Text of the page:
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State adds seed money for Kentucky biodiesel facility
Kentucky Correspondent

OWENSBORO, Ky. — State officials attended the May 18 ground-breaking ceremony for Owensboro Grain Biodiesel, LLC, and to present two checks totaling more than $6 million for the construction and equipping of a new biodiesel production facility.

Keith Rogers, executive director of the Governor’s Office of Agricultural Policy (GOAP) made the presentation on behalf of Kentucky Gov. Ernie Fletcher.

The plant will have the capability to produce as much as 45 million gallons of biodiesel fuel annually using vegetable oil from soybeans produced in Kentucky and Indiana.

“I applaud the Owensboro Grain Co. (OGC) in their leadership to make this facility a reality,” Fletcher said of the new venture. “From my efforts in Washington to create incentives for renewable fuels, to the assistance of my administration with the capital needs to construct this plant, we are making great strides in creating value added markets for our farmers and reducing our dependence on foreign oil.”

State funds used to help finance the project came by way of a $1.1 million check from the Kentucky Ag Development Board and a $5 million loan from the Kentucky Ag Finance Corp. (KAFC), which is chaired by state Ag Commissioner Richie Farmer. The total cost of the facility is estimated at $22 million.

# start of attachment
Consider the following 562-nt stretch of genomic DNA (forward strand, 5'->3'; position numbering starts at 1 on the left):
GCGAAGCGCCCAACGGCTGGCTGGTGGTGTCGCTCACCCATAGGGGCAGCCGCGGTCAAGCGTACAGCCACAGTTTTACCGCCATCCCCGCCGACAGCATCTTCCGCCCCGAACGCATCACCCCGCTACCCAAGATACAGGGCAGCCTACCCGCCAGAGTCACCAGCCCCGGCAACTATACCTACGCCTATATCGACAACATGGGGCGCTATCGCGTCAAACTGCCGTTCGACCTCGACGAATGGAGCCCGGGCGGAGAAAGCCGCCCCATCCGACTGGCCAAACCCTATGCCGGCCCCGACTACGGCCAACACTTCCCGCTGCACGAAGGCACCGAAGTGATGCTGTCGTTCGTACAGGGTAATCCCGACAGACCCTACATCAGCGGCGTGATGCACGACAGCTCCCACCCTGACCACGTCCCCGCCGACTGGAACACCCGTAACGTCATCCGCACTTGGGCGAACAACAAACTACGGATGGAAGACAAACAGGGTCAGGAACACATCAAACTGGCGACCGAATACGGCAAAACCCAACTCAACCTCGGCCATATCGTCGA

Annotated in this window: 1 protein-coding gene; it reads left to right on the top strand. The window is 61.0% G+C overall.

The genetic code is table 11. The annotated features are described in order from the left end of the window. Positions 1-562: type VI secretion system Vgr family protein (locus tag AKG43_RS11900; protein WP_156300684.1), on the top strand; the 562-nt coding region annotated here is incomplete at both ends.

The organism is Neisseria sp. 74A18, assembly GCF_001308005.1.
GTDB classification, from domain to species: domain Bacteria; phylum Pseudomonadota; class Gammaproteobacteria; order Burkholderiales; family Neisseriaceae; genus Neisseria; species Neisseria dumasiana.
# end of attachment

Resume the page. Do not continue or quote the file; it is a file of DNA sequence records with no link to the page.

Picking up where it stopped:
“Biodiesel gives Kentucky soybean growers a new market for their product,” said Farmer. “They’ll get more for their soybeans, and they’ll spend some of that new income in their local communities. This plant will have far-reaching economic benefits for this area. I congratulate Owensboro Grain on this momentous occasion and pledge my support for this important project.”

KAFC has been able to help with the up-front money for the project so that once the facility is in operation, the company will be able to take advantage of federal excise rebates being offered to expand biodiesel production. As the company receives these rebates, the money will be repaid to KAFC for future projects.

OGC is a family-owned business started in 1906 by Henry E. O’Bryan. The company originally bought corn to process for the distilling industry. In 1950, O’Bryan’s son William, introduced soybeans into the company seeing the crop’s importance in the food industry. Since 1995 the company has refined soybean oil as a way to sustain the soybean market in the state.

OGC purchases approximately 30 million bushels of soybeans each year with 14 million bushels or 26 percent of the state’s total production, supplied by 30 Kentucky counties. State soybean growers raise about 54 million bushels each year.

John Wright is OGC’s vice-president of strategic planning and development and the fourth generation of the family to work in the company. He sees this as an opportunity for agriculture to play an important role in the energy field.

“As a family owned business, we make decisions for the long-term,” said Wright.

“American farmers have been feeding the world, now they’re going to help fuel the world. A facility like this will mean a sustainable market for producers and it could improve the price of soybeans. What has been most important, is the widespread support from across the state and the potential for Kentucky in the bioenergy field.”

Biodiesel is a renewable fuel source produced from vegetable oil and/or animal fats and is generally used as a blend in diesel fuel. The facility is expected to be in full operation by mid-2007.

This farm news was published in the May 24, 2006 issue of Farm World.